Ichiro Passes Pete Rose On The All-Time MLB Hit List

0
404
Ichiro Suzuki

These days, Pete Rose is little more than the human embodiment of a comment section. He offers a response that breaks the limitations of obnoxiousness. The offended pounce. His defensive fans swarm. And it all devolves into something horrible and nasty and so very typical in regards to Rose. His action is Sleeping Beauty-level tired.

 

This article will not fall down that wormhole of ignorance.

 

So forget the previous two paragraphs. Let’s make this about Ichiro.

 

Let’s marvel at the curious way he plays baseball. He is what it’d look like if a swan could swing a bat. He is powerful and graceful and dexterous well beyond what his 5-foot-9, 170-pound body ought create. Nobody knows Ichiro better than Ichiro himself.

 


Let’s value how he remained true to himself. Ichiro belongs in the black and white pictures of a bygone era, smacking and flitting and causing chaos. He is of another era, and yet he refused to bend his game – his principles – to the one in which he played. That conviction was earned by him. He was good that it was not possible to question him.

 

Let’s remember his 262 hits in one season. Think about that: One season, 161 games, 262 hits. In the last 10 years, there have been four 50-hit months. Yes, over the course of a single season, Ichiro matched what it took every other player in baseball joined a decade to do.

 

Let’s value that at 42 years old, not only does Ichiro seem neck down same as ever – there’s enough salt amid his pepper to give away his age – that is true but he’s playing like some Benjamin Buttoned variant of himself, also. His two hits Wednesday shoved his season average to .349. Among hitters with at least 125 at-bats, Xander Bogaerts and just Daniel Murphy can claim better batting averages.

 

Let us hope Terry Collins can find a spot on the National League’s All-Star Game roster so he can give his renowned pep talk yet another time.

 

Let us curse the unfairness of Ichiro not having seen just one pitch in the World Series. He played for the most winning 162-game regular season team ever, the 116-46 Mariners. He spent three years with the most winning franchise ever, the New York Yankees. Nothing. Not a measly plate appearance. And the Marlins, though improved, aren’t unlikely to play in October this season. Which means barring a trade, Ichiro will have gone to the plate more than 10,000 times in the major leagues without having progressed past the ALCS.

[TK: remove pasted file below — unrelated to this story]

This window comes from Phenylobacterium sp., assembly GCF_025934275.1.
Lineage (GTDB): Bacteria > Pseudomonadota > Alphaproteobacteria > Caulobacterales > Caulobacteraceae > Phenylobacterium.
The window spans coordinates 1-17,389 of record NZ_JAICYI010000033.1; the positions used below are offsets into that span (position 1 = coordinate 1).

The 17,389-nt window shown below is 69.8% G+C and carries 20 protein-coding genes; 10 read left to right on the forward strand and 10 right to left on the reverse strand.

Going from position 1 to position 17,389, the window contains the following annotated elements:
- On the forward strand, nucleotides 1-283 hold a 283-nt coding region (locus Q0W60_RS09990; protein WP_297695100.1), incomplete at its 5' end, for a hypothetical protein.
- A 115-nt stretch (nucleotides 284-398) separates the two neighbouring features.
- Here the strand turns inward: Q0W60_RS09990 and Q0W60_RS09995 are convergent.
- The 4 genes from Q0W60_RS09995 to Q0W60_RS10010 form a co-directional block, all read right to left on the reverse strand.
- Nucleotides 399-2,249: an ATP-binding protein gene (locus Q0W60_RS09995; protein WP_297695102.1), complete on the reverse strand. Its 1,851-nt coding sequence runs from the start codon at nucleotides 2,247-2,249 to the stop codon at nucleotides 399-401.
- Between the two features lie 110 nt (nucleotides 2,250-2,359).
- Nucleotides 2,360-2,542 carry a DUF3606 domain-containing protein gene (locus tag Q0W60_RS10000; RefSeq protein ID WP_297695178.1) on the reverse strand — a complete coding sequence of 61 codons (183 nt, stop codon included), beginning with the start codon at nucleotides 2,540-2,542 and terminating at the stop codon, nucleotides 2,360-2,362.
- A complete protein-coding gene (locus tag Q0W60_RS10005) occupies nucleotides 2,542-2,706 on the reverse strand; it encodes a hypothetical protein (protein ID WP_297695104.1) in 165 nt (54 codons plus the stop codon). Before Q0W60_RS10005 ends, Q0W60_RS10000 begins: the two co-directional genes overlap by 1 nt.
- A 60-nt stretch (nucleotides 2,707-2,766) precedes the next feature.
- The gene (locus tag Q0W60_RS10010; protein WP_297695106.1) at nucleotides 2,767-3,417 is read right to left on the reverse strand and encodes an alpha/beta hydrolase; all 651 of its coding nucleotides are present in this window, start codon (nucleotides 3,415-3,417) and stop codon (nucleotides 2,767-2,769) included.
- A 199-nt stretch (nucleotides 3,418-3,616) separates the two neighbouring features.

Let’s strive to be more like him. Shortly after his visit, he wrote a check to a museum that struggles to find modern players willing to help keep it strong through donations. Ichiro has made more than $100 million in his career. Still, to earmark even a fraction of that revealed Ichiro’s admiration for the game and history.

 

Let’s applaud, in fact, the risk he took in coming here. Ichiro was on his way to being the most beloved player in Japan since Shigeo Nagashima – and, in all likelihood, surpassing him. And after nine years spent making mincemeat of Pacific League pitchers, at 27 years old, he packed up and signed with the Seattle Mariners for three years and $14 million. And though he looked nothing like any other player in the game, everybody convinced that the underestimation of top-notch Japanese position players was wrongheaded. The depth of the Japanese player pool lessens the ability to translate those 1,278 hits one for one; the top of it is no different than that in the United or Venezuela Republic States or Dominican or Cuba or Puerto Rico or anyplace.

 

Eventually, let’s celebrate 3,000. Let’s actually celebrate 3,000. 15 years later and let’s delight in the improbability of a guy arriving in the big leagues at 27 years old not only chugging toward 3,000 hits but rushing it. Let’s tune in during Ichiro at-bats because they are less likely than any to end in a strikeout and the visual of him stopping up down the first base line even at 42 is worth viewing. Let us at least make 3,000 exceptional enough to keep anyone from believing to ask some old man with a bad dye job what he thinks about it. if we are not going to give 4,257.

 

Maybe his 4,257 hits are not as good as those of the man with 4,256. Everything else makes up for it.